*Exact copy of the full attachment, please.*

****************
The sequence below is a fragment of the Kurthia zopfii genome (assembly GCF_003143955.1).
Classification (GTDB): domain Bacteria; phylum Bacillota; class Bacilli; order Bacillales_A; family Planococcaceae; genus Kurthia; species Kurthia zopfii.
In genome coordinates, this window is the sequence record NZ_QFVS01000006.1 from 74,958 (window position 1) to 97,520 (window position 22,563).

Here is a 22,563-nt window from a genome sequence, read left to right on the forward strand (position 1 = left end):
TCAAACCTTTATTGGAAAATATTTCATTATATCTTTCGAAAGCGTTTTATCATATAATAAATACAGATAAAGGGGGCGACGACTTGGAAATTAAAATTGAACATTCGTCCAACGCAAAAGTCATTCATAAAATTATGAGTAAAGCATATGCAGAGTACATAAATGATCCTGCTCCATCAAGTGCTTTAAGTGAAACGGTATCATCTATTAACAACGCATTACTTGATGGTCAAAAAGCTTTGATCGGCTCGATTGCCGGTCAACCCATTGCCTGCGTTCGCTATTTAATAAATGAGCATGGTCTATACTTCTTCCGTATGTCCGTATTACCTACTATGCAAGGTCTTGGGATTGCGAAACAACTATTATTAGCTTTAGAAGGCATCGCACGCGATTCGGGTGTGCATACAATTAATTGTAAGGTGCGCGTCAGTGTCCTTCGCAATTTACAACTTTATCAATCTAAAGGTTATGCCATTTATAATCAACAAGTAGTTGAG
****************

The sequence below is a fragment of the Kurthia zopfii genome (assembly GCF_003143955.1).
Classification (GTDB): domain Bacteria; phylum Bacillota; class Bacilli; order Bacillales_A; family Planococcaceae; genus Kurthia; species Kurthia zopfii.
In genome coordinates, this window is the sequence record NZ_QFVS01000006.1 from 74,958 (window position 1) to 97,520 (window position 22,563).

Here is a 22,563-nt window from a genome sequence, read left to right on the forward strand (position 1 = left end):
TCAAACCTTTATTGGAAAATATTTCATTATATCTTTCGAAAGCGTTTTATCATATAATAAATACAGATAAAGGGGGCGACGACTTGGAAATTAAAATTGAACATTCGTCCAACGCAAAAGTCATTCATAAAATTATGAGTAAAGCATATGCAGAGTACATAAATGATCCTGCTCCATCAAGTGCTTTAAGTGAAACGGTATCATCTATTAACAACGCATTACTTGATGGTCAAAAAGCTTTGATCGGCTCGATTGCCGGTCAACCCATTGCCTGCGTTCGCTATTTAATAAATGAGCATGGTCTATACTTCTTCCGTATGTCCGTATTACCTACTATGCAAGGTCTTGGGATTGCGAAACAACTATTATTAGCTTTAGAAGGCATCGCACGCGATTCGGGTGTGCATACAATTAATTGTAAGGTGCGCGTCAGTGTCCTTCGCAATTTACAACTTTATCAATCTAAAGGTTATGCCATTTATAATCAACAAGTAGTTGAG